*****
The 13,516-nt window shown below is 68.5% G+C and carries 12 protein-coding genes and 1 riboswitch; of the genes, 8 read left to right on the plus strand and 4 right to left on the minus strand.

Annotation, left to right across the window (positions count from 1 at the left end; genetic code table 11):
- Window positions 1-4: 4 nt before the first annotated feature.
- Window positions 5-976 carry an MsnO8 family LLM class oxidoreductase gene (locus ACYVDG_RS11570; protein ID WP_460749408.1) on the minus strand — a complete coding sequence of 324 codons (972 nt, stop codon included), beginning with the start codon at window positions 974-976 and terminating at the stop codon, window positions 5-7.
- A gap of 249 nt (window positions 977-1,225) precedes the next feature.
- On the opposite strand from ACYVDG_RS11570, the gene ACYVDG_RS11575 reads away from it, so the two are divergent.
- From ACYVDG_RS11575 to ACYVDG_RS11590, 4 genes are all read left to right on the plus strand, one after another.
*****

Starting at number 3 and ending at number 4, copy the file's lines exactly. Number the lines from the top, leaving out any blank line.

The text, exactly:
- Window positions 1-4: 4 nt before the first annotated feature.
- Window positions 5-976 carry an MsnO8 family LLM class oxidoreductase gene (locus ACYVDG_RS11570; protein ID WP_460749408.1) on the minus strand — a complete coding sequence of 324 codons (972 nt, stop codon included), beginning with the start codon at window positions 974-976 and terminating at the stop codon, window positions 5-7.